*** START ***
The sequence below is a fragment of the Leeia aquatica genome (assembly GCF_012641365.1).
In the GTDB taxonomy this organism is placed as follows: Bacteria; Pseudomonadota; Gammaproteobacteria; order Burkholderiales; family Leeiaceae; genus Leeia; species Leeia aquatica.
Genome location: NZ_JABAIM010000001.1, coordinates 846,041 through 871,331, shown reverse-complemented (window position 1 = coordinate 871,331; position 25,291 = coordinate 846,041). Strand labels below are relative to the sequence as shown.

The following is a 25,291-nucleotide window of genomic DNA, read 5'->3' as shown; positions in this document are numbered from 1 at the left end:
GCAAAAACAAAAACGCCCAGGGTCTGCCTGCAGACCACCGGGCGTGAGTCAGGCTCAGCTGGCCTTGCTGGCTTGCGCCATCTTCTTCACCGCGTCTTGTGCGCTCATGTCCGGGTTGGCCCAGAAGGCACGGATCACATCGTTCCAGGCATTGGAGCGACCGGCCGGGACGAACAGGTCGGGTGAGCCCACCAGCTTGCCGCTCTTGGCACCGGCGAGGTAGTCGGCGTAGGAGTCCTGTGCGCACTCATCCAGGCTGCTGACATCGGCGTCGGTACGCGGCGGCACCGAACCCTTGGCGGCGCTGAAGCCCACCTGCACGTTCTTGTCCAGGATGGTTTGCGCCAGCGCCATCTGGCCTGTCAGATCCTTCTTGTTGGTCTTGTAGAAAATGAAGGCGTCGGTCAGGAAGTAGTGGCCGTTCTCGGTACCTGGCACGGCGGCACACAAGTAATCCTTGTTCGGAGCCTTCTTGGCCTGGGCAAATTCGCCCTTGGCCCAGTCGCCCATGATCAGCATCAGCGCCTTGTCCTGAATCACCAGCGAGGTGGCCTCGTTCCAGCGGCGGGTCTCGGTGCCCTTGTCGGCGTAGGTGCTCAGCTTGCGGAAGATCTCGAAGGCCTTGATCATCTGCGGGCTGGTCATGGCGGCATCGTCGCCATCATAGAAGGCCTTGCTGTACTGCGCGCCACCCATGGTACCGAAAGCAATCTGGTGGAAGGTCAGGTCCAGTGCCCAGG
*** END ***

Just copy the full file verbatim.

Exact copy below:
The sequence below is a fragment of the Leeia aquatica genome (assembly GCF_012641365.1).
In the GTDB taxonomy this organism is placed as follows: Bacteria; Pseudomonadota; Gammaproteobacteria; order Burkholderiales; family Leeiaceae; genus Leeia; species Leeia aquatica.
Genome location: NZ_JABAIM010000001.1, coordinates 846,041 through 871,331, shown reverse-complemented (window position 1 = coordinate 871,331; position 25,291 = coordinate 846,041). Strand labels below are relative to the sequence as shown.

The following is a 25,291-nucleotide window of genomic DNA, read 5'->3' as shown; positions in this document are numbered from 1 at the left end:
GCAAAAACAAAAACGCCCAGGGTCTGCCTGCAGACCACCGGGCGTGAGTCAGGCTCAGCTGGCCTTGCTGGCTTGCGCCATCTTCTTCACCGCGTCTTGTGCGCTCATGTCCGGGTTGGCCCAGAAGGCACGGATCACATCGTTCCAGGCATTGGAGCGACCGGCCGGGACGAACAGGTCGGGTGAGCCCACCAGCTTGCCGCTCTTGGCACCGGCGAGGTAGTCGGCGTAGGAGTCCTGTGCGCACTCATCCAGGCTGCTGACATCGGCGTCGGTACGCGGCGGCACCGAACCCTTGGCGGCGCTGAAGCCCACCTGCACGTTCTTGTCCAGGATGGTTTGCGCCAGCGCCATCTGGCCTGTCAGATCCTTCTTGTTGGTCTTGTAGAAAATGAAGGCGTCGGTCAGGAAGTAGTGGCCGTTCTCGGTACCTGGCACGGCGGCACACAAGTAATCCTTGTTCGGAGCCTTCTTGGCCTGGGCAAATTCGCCCTTGGCCCAGTCGCCCATGATCAGCATCAGCGCCTTGTCCTGAATCACCAGCGAGGTGGCCTCGTTCCAGCGGCGGGTCTCGGTGCCCTTGTCGGCGTAGGTGCTCAGCTTGCGGAAGATCTCGAAGGCCTTGATCATCTGCGGGCTGGTCATGGCGGCATCGTCGCCATCATAGAAGGCCTTGCTGTACTGCGCGCCACCCATGGTACCGAAAGCAATCTGGTGGAAGGTCAGGTCCAGTGCCCAGG